Idaho’s low cost of living, lax environmental regulations, and large number of subsidy programs make it an attractive location for technology companies. Those include economic development subsidies are a tax credit for investment in machinery and equipment, a sales tax exemption for data centers, and a discretionary deal-closing grant.
Most of Idaho’s incentive programs are administered by the Department of Commerce, and a few by the Tax Commission. The costliest among those for which costs are known is the 3 Percent Investment Tax Credit—an as-of-right credit that eligible companies can claim without going through a competitive award process.
Idaho’s transparency is poor among states. Recipient-level disclosures are absent for all but one program, “Tax Reimbursement Incentive,” and even for that one, many deals are referred to by project code names so as to hide company names.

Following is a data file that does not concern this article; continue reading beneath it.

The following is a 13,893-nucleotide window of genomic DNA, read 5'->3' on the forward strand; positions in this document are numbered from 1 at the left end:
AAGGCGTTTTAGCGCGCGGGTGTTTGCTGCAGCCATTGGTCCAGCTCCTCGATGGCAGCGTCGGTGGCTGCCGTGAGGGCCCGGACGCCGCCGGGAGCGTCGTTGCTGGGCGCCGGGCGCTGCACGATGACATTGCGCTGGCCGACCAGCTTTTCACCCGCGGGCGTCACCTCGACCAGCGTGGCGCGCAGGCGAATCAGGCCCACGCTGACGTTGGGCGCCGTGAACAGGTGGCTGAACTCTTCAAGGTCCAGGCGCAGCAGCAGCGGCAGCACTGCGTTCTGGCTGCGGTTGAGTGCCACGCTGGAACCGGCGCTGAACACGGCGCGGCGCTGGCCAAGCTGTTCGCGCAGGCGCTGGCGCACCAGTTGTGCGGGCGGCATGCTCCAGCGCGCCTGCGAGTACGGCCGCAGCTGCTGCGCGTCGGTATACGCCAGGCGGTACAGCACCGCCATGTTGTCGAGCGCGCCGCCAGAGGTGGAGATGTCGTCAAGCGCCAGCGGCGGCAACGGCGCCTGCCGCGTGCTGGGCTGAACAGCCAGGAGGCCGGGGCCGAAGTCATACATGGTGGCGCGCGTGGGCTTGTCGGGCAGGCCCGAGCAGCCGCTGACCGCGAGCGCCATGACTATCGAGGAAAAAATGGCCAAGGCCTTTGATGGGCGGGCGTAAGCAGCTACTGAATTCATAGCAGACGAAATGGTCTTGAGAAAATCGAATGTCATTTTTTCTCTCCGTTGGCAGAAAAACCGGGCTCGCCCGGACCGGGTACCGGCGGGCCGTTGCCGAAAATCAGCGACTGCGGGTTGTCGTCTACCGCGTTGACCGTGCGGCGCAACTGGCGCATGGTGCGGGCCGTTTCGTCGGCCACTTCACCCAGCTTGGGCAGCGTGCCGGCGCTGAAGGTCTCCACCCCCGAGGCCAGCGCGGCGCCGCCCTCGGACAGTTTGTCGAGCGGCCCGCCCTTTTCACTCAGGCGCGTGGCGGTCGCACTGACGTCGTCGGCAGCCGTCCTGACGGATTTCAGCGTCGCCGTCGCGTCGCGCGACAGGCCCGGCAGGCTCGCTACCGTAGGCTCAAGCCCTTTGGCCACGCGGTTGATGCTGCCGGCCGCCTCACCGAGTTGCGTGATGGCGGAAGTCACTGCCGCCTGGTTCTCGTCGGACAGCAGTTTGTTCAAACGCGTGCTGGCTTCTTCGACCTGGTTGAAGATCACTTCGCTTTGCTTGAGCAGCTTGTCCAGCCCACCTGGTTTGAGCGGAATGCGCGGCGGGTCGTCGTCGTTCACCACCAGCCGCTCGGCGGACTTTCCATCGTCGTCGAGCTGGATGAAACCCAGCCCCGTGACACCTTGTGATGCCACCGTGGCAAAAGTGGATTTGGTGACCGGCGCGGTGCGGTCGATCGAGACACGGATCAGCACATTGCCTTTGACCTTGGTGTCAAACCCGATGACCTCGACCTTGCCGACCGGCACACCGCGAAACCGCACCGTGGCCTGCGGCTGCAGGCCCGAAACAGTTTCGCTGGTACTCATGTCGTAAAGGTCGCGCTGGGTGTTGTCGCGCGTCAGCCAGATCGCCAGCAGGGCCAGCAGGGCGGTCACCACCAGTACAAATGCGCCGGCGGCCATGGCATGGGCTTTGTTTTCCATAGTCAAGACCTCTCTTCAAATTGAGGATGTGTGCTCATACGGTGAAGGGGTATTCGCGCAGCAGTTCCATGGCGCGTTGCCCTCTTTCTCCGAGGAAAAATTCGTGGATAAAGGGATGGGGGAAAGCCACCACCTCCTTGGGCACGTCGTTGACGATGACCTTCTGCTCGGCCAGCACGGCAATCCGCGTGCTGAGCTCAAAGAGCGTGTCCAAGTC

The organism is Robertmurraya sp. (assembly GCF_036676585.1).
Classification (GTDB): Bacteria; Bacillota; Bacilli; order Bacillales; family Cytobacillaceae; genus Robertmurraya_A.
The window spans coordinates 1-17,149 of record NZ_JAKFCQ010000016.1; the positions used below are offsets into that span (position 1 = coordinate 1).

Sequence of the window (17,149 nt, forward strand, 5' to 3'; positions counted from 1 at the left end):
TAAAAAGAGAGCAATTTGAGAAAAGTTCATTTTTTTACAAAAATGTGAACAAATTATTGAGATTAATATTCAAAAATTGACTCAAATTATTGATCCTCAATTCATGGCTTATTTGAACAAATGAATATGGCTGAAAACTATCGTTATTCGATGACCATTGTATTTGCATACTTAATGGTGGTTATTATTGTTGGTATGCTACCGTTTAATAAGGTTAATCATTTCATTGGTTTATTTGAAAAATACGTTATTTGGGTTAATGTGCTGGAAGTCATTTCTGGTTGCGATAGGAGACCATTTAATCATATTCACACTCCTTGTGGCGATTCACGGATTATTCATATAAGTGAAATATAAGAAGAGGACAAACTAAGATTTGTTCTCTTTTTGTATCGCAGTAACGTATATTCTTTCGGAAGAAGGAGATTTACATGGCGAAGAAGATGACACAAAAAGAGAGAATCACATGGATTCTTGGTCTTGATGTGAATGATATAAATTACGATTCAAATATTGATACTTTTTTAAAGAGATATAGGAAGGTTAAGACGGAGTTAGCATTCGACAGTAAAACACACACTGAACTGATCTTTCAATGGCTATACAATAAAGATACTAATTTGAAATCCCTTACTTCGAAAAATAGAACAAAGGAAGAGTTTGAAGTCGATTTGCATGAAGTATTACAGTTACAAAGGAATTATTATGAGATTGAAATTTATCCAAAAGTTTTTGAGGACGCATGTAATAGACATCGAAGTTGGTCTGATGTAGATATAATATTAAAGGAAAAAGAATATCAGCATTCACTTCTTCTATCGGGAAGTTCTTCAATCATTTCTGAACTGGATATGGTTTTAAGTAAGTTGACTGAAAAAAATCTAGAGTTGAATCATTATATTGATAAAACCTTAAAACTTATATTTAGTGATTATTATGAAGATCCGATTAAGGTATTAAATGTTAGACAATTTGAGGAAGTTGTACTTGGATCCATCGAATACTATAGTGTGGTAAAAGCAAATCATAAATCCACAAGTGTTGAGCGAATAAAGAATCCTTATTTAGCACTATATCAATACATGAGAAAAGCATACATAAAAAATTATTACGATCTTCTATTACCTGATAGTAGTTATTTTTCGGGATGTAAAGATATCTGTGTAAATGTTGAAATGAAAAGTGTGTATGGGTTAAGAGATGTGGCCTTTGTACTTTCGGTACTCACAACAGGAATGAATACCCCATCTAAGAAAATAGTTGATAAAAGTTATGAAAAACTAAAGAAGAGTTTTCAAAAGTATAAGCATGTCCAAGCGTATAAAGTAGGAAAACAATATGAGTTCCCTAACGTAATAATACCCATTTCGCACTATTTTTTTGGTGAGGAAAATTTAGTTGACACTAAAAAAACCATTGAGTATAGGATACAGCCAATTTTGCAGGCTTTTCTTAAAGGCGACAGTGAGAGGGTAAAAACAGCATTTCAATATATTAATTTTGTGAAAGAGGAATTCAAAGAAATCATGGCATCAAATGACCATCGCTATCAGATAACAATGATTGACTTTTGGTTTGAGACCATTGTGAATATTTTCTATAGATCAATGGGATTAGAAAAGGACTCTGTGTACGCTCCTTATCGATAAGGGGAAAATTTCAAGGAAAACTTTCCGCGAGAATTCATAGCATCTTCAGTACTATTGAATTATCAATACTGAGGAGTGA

The Idaho Tax Commission does publish tax expenditures but not in the most systematic manner. Income and Sales Tax deductions and credits are just pages extracted out of the General Fund Revenue Book detailing all types of tax revenues. Summary analyses can be found in the Commission’s annual reports and what are called “tax burden studies.” Some Idaho local governments report tax abatements in accordance with Statement No. 77 but only a handful of school districts (out of nearly 100) do.
Idaho does not review or evaluate any of its incentive programs. The annual reports for the “Tax Reimbursement Incentive” include some cost-and-benefit information and independently audited financial statements for program funds, but there is no independent analysis of the program’s effectiveness.